A new U.S. government report indicates that drowsy driving continues to be a significant and ongoing problem.
The report, from the Centers for Disease Control and Prevention, says one in 24 adults in the U.S. admitted to recently falling asleep while driving. However, health officials believe that number could in reality be even higher because many people do not notice when they nod off for a few seconds while driving. The report said nearly four percent of U.S. adults fall asleep or doze off while behind the wheel.
Drowsy driving is particularly dangerous because the effects of sleep deprivation on the body are similar to the effects of alcohol. Sleep-related crashes normally take place at night or mid-afternoon and most often involve one car going off of the road. Most notably, drowsy driving crashes are more likely to end in death or injury than non-drowsy driving crashes.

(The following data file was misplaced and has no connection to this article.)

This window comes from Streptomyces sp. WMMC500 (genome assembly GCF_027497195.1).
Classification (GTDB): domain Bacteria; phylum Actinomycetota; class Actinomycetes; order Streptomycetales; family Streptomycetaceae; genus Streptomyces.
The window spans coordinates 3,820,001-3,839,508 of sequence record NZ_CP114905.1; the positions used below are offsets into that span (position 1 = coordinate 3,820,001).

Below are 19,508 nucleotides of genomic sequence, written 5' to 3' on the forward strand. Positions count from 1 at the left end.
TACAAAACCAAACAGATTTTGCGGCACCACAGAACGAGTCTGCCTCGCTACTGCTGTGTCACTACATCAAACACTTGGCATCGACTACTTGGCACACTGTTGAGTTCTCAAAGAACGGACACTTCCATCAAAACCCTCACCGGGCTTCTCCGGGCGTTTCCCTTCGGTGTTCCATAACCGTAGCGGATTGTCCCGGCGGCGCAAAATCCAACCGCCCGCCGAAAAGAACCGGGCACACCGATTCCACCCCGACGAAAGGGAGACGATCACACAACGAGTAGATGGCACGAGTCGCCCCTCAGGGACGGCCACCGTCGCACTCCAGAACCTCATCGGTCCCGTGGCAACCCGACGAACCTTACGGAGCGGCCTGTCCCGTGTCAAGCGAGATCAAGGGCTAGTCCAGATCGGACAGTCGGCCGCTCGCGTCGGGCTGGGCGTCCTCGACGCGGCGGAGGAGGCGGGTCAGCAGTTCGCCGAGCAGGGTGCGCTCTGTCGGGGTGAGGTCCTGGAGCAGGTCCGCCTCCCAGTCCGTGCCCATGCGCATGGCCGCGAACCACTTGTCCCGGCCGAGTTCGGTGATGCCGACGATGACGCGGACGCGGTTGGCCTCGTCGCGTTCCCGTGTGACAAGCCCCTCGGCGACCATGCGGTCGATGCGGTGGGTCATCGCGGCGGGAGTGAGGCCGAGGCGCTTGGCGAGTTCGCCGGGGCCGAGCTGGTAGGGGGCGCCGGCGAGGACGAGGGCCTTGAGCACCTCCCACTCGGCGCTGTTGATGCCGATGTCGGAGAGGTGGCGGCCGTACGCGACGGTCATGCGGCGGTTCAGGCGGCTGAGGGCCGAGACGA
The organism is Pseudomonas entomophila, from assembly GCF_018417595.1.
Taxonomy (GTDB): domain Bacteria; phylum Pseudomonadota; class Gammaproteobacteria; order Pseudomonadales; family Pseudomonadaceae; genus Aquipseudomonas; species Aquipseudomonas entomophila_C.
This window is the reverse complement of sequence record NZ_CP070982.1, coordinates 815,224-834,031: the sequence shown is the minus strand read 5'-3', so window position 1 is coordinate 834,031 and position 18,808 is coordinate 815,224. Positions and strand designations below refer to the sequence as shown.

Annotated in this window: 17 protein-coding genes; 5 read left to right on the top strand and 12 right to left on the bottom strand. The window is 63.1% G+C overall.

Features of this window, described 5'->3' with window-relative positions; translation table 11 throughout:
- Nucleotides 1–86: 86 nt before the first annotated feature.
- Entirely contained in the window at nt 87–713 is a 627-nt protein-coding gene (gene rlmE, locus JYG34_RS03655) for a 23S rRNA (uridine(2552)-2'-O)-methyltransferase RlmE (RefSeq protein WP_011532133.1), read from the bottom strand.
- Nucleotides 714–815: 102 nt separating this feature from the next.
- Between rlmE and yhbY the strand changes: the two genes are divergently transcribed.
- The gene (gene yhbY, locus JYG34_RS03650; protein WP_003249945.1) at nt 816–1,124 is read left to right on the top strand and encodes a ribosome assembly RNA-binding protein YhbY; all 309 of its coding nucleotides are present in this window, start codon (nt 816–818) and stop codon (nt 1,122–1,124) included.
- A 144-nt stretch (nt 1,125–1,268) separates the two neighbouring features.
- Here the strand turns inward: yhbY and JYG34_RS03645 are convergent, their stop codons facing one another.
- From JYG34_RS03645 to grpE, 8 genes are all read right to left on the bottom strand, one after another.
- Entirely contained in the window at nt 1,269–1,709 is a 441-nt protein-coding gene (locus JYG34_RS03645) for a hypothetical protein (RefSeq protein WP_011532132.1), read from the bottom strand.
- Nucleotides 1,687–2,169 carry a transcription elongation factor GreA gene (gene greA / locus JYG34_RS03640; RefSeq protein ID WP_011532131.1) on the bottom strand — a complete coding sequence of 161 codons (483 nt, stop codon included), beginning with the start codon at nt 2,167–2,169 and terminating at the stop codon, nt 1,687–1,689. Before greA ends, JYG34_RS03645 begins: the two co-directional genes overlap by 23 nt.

Sleepy driving was seen to be more common among adults who sleep less than six hours per night, snore, or fall asleep randomly throughout the day, compared with other people who did not have these traits. Drowsy driving was less seen in older people. Men were more likely to drive sleepy than women (5.3 percent versus 3.2 percent).
The current study contains the largest number of U.S. survey participants to examine the topic of drowsy driving to date.